Tigers win historic baseball game

Senior pitcher powers first-year program to win, 6-2, against Rangely


— It took months of trips to the School Board and plenty of convincing for Hayden High School to get its first baseball team.

Even after the team was formed and practices started, the program's saga was far from over. It took the squad nearly as long to get on the field because the first four games of the 2008 schedule were canceled because of inclement weather.

The Tigers, playing a junior varsity schedule in their first year of existence, let loose all their frustration when they finally stepped inside the chalk. Hayden won its first baseball game Tuesday, knocking off Rangely, 6-2.

Coach Wayne DeLuca credited a brilliant pitching performance from senior Aaron Haskins, quality relief and a tough defense for the win, though he said his team entered the game with an attitude that wouldn't have accepted a loss.

"Everyone knew it was the first game in the history of Hayden High School baseball, the first time Hayden ever put a team on the field," DeLuca said. "They really wanted to win that game. We had kids do whatever they needed to do to get in front of balls. It took an entire team effort for the game to come out that way."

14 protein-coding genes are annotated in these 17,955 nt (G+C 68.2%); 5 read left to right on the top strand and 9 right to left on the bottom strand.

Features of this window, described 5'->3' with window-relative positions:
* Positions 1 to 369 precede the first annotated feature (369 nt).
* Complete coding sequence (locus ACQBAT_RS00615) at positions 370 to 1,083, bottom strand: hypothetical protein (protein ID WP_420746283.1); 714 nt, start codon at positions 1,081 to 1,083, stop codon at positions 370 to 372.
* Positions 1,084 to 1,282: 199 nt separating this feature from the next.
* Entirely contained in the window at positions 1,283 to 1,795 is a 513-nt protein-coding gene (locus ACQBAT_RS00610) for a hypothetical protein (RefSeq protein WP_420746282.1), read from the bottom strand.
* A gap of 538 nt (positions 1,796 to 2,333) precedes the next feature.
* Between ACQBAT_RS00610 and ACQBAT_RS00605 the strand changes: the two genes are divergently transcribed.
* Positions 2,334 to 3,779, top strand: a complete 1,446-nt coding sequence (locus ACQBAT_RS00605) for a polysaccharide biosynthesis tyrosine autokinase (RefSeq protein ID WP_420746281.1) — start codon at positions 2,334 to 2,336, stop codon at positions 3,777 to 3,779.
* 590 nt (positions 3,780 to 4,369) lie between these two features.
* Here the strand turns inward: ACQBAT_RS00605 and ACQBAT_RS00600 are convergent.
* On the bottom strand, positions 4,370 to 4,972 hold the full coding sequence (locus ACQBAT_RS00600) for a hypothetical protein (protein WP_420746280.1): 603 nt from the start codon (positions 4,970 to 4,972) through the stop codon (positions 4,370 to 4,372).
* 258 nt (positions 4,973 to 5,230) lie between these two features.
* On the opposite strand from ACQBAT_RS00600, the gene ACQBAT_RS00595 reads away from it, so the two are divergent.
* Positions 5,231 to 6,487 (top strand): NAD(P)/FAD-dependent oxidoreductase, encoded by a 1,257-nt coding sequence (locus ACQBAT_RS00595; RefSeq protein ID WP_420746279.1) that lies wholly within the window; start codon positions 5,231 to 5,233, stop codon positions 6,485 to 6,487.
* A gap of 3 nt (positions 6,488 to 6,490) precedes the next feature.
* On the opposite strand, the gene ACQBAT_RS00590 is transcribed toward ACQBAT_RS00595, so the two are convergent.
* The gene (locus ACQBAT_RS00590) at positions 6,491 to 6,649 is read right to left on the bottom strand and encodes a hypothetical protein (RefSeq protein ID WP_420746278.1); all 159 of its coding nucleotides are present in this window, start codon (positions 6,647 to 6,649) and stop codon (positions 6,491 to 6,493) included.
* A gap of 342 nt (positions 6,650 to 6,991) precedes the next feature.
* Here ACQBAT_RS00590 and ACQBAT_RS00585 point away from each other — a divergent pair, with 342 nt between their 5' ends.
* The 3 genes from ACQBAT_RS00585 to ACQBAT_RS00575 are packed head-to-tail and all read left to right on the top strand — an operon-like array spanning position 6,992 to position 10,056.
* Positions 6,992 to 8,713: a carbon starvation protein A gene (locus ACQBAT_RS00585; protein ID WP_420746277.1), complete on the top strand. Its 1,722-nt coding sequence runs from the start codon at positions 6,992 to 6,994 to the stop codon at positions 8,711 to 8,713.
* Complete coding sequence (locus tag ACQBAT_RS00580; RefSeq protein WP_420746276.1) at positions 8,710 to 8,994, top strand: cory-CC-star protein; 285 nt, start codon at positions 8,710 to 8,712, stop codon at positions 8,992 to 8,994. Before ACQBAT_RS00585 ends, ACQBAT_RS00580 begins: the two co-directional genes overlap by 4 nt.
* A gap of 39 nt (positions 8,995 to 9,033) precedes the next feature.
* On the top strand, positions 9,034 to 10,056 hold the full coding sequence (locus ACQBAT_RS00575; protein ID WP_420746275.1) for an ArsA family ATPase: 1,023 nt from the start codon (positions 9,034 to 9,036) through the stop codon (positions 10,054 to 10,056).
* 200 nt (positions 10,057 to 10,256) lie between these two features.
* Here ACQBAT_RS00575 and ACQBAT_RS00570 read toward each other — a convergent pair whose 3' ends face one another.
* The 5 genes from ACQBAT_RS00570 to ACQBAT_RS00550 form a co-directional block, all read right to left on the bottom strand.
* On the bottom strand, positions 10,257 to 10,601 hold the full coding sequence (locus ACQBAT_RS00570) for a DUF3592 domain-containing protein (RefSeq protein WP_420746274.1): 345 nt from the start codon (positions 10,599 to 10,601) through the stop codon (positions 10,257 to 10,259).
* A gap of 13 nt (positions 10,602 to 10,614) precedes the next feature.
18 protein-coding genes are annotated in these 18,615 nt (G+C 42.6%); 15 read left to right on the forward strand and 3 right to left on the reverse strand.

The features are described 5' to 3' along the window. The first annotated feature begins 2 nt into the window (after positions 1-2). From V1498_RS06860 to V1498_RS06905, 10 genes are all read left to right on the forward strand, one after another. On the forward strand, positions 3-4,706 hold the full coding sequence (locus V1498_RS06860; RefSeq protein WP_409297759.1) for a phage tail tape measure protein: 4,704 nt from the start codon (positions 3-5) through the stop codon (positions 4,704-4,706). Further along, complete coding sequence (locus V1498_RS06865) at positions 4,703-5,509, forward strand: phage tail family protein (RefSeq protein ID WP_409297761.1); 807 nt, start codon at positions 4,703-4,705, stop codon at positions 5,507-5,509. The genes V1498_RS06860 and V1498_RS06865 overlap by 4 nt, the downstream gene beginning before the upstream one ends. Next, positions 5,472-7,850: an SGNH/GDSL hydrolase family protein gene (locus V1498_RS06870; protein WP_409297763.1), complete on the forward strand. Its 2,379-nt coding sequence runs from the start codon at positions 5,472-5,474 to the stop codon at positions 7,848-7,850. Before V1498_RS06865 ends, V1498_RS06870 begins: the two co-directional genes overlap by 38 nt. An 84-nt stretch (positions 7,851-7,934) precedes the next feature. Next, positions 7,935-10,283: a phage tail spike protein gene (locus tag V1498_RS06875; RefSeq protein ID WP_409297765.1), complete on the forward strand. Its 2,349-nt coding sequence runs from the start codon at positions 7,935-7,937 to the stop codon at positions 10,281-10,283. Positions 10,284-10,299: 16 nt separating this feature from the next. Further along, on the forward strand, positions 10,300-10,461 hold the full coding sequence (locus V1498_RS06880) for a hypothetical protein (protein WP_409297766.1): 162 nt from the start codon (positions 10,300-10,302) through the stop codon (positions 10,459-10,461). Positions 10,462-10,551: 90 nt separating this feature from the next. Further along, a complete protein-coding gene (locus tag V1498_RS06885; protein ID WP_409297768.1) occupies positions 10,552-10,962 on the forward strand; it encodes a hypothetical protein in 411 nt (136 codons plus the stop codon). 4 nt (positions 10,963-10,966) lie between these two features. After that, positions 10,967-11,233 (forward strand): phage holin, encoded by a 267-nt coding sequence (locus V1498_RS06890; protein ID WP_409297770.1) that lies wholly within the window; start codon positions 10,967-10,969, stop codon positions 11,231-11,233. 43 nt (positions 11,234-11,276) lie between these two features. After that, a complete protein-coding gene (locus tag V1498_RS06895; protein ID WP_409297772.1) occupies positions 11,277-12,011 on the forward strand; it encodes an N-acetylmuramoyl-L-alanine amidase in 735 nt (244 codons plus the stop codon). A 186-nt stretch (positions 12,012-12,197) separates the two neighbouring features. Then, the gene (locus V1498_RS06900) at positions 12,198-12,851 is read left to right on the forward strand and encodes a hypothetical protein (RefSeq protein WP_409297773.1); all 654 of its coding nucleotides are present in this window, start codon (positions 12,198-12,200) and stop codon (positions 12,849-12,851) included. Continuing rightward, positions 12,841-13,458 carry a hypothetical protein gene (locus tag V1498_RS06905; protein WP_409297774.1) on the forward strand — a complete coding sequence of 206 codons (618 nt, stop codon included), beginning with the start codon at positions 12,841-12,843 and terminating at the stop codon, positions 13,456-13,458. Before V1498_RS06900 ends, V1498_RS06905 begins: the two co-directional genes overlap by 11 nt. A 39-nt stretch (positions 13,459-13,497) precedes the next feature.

Haskins went 4 1/3 innings without giving up a run and allowing just a single hit. It was the first time he was able to stretch out and let loose this spring, with the team confined to practice in the gym since late February.

Those early season close quarters combined with a daunting looming schedule led DeLuca to pull him in the fifth inning in spite of his success. Freshman Chantley Holmes was plenty capable of finishing the remaining innings off, allowing two runs while working with a big lead.

"Chantley has a unique style, doesn't have an overpowering fastball, but three or four pitches and he kept hitters off balance," DeLuca said. "We were tickled with his performance."

Hayden built that lead by scoring four runs off a handful of Rangely errors in the fifth inning.

"It just flowed from there," DeLuca said. "Our entire lineup was hitting the ball. We had a few guys who this was their first year playing since Little League. They hadn't seen a pitch in a long time, but they hit the ball right along with the juniors and seniors."

All the cancellations will now make for what the team hopes is a busy stretch, DeLuca said. Hayden travels today to Meeker for a game, and is on the brink of adding games against junior varsity squads from Steamboat Springs and Moffat County.

"When we were trying to get a team, I told the School Board as soon as they granted one, we'd get a winter of record proportions," DeLuca said. "We have eight pitchers who can go for us. Still, if we end up packing a whole bunch of games together, it's difficult."


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